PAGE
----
California regulators approve expansion of robotaxi services in San Francisco

California regulators on Thursday approved an expansion of citywide robotaxi service in San Francisco, despite reservations from city officials and residents after incidents in which unmanned vehicles have blocked traffic, including the path of emergency vehicles.

The state’s Public Utilities Commission voted to approve rival services from Cruise and Waymo to operate around-the-clock service. It will make San Francisco the first major U.S. city with two fleets of driverless vehicles competing for passengers against ride-hailing and taxi services dependent on humans to operate the cars.


Calls mount for California to hit brakes on driverless vehicles

Waymo and Cruise may soon win approval to allow their self-driving taxis to rove San Francisco streets 24 hours a day.

It’s a distinction San Francisco officials didn’t want, largely because of the headaches that Cruise and Waymo have been causing in the city while testing their robotaxis on a restricted basis during the past year.

"This is an incremental approval. It builds on existing approvals, and it’s not the last action the CPUC or the DMV will be taking in regulating these vehicles," said Alice Reynolds, a CA Public Utilities Commissioner. 

Commissioner Genevieve Shiroma was the only person to vote against expanding driverless car rides, siting opposition from first responders who have expressed safety concerns. First responders say self-driving cars have interfered with their jobs nearly 70 times since 2022. One woman says she doesn’t believe self-driving technology has advanced enough for more use on busy streets.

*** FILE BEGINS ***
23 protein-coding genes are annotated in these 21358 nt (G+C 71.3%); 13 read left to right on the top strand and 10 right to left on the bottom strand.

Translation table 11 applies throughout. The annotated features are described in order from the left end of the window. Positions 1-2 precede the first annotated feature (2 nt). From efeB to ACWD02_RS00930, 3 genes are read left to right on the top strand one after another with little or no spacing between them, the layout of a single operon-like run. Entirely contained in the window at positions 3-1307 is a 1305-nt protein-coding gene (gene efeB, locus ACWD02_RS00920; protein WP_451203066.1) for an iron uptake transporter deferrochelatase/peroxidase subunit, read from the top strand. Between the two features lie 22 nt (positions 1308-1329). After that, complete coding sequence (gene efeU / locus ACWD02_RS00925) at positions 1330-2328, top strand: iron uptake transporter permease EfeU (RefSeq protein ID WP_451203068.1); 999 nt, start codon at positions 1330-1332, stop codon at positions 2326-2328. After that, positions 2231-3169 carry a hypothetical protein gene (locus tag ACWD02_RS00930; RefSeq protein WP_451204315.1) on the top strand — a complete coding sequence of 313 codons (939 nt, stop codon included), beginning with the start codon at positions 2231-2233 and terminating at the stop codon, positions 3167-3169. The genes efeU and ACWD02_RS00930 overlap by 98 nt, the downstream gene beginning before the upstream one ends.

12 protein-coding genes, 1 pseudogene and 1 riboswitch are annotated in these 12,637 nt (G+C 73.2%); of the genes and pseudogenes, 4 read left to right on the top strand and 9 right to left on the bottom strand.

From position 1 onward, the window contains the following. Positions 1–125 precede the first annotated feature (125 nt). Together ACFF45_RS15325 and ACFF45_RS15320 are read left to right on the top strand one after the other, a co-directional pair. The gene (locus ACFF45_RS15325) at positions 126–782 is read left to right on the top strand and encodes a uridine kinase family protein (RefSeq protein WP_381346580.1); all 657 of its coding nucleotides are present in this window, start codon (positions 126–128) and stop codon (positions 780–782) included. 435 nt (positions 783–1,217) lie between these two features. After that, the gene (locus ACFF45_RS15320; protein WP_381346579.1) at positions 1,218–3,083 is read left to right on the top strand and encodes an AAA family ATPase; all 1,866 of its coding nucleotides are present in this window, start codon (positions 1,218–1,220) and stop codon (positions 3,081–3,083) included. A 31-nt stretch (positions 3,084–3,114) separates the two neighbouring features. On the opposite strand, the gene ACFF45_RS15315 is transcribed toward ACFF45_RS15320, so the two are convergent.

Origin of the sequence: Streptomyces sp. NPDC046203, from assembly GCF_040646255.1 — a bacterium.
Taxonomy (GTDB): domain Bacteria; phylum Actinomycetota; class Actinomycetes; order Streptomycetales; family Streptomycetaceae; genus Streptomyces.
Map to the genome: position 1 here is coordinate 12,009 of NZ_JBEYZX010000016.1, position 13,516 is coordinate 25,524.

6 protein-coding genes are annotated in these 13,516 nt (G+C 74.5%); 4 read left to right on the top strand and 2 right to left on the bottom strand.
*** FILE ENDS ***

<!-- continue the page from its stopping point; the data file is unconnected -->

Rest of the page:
"The greater problem is that the cars don’t recognize unusual situations. Like a lot of people said today, they’re still learning," said Evelyn Engel, who opposes expanding driverless rides. 


Activists disable SF autonomous vehicles by placing traffic cones on hoods to make a point

As sophisticated as driverless cars are, a group called the Safe Street Rebels simply place traffic cones on their hoods that stops them cold.

Still, supporters believe driverless car rides will create more safety on the roads and even save lives. One group who supports driverless rides, wore these yellow t-shirts that said, "Safer Roads for All". This San Francisco resident who spoke at the meeting, says she too believes driverless cars will make streets safer.  

"Human drivers are terrible. I ride a bike almost everywhere and it’s intimidating. Drivers lose their patience, and it doesn’t feel good," said Stacey Randecker, a San Francisco resident who supports driverless taxi rides.  

The Teamsters union also came out against this vote, saying they will support Assembly Bill 316, which will require a trained person to operate autonomous vehicles over 10,000 lbs.   

As for public safety concerns commissioners urged the companies to address problems raised by San Francisco officials and residents about AVs blocking roads, causing traffic jams, and impeding emergency vehicles. If there are further reports of incidents, the CPUC could vote to limit the number of vehicles allowed on the road or revoke the companies’ permits altogether

Associated Press contributed to this report.